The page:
Faced with an extortionate rise in the price of kosher meat, Jewish women in New York’s Lower East Side employed protest tactics borrowed from the radical political movements that prospered in their neighbourhood.
Between 1881 and 1924 over 2.5 million Jews emigrated to the United States from Eastern Europe. Over a third of them settled in New York’s Lower East Side, dubbed the ‘Jewish Plymouth Rock’. For this community, the United States represented economic opportunity and the founding principle of religious freedom. Even in the New World, Jews could still maintain ancient traditions, which included the purchase and consumption of kosher meat.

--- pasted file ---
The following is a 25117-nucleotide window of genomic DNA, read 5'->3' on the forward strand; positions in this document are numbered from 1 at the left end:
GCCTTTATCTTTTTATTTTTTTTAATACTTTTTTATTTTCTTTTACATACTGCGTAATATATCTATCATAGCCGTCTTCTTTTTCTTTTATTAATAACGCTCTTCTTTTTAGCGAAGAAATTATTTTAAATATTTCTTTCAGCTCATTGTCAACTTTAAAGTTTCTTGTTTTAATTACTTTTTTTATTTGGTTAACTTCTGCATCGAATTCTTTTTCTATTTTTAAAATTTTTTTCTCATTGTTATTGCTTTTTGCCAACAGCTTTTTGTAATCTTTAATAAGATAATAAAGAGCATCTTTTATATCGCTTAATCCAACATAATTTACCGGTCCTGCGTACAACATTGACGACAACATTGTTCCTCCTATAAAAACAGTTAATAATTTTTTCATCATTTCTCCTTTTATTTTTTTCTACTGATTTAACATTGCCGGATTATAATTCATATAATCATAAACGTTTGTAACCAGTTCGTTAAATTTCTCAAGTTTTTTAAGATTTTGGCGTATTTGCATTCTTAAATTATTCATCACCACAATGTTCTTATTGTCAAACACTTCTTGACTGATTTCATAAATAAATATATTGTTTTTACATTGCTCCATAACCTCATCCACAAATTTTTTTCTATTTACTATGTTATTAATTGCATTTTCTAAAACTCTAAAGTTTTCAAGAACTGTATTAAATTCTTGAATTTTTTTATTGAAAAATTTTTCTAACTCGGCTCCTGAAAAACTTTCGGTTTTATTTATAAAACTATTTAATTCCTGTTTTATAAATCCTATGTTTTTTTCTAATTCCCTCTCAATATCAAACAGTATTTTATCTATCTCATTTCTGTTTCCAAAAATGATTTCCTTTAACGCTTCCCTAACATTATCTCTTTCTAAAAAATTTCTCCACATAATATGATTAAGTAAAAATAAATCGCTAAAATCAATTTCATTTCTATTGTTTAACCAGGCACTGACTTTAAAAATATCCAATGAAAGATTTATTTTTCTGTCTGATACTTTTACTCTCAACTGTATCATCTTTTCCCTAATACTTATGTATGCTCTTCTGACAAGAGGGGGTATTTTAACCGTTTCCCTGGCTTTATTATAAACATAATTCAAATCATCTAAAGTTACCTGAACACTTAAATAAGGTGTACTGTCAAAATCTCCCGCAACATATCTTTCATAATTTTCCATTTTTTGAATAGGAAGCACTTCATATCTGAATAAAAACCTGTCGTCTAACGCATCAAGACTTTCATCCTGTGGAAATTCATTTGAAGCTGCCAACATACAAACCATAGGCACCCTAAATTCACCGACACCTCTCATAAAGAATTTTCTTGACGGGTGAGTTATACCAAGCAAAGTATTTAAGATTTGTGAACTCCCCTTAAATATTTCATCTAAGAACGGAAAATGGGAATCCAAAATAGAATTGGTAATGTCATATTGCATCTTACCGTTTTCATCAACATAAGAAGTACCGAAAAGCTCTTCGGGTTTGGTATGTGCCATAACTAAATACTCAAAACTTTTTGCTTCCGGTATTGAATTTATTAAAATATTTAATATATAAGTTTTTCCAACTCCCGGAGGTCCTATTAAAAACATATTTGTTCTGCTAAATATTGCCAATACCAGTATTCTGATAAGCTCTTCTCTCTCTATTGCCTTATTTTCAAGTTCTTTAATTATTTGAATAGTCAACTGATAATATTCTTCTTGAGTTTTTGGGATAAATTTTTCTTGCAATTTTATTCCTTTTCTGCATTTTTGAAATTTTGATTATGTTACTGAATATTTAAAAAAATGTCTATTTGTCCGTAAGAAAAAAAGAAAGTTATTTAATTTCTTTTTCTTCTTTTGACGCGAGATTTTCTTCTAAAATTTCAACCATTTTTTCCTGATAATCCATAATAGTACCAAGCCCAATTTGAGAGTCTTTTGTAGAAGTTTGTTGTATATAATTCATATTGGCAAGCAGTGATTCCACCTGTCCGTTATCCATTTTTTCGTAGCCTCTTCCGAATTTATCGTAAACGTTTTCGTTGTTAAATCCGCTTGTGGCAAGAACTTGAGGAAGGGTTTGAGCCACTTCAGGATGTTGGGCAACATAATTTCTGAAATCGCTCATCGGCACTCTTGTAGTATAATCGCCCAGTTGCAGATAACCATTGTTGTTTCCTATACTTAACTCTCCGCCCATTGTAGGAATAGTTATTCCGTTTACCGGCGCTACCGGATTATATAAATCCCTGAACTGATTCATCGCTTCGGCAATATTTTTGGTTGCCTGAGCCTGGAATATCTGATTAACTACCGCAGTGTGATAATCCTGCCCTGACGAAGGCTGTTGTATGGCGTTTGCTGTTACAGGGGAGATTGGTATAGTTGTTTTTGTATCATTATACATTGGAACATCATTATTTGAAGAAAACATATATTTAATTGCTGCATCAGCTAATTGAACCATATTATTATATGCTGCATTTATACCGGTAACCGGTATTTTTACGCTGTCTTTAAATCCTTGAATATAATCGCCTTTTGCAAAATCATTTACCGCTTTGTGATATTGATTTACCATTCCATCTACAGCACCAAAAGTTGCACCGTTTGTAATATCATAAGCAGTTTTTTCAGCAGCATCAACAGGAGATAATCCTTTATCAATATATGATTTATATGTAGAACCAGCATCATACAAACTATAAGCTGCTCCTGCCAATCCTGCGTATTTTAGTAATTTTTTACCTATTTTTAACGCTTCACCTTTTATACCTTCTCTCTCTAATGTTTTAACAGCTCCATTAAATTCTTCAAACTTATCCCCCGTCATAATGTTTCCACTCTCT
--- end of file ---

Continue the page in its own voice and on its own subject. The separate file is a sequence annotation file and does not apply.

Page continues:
By 1900 the Lower East Side was home to over 131 kosher butcher shops. The meat was delivered by rail from meat houses in Chicago. In 1902, the largest of these meat houses merged to form the National Beef Trust of America. Through the trust, the meat houses could control the price of meat at their discretion. Like the steel and oil barons, the Beef Trust was just one of many Gilded Age monopolies operating without any checks or regulations. In early May 1902, the Beef Trust raised the price of kosher meat by 50 per cent, from 12 to 18 cents a pound.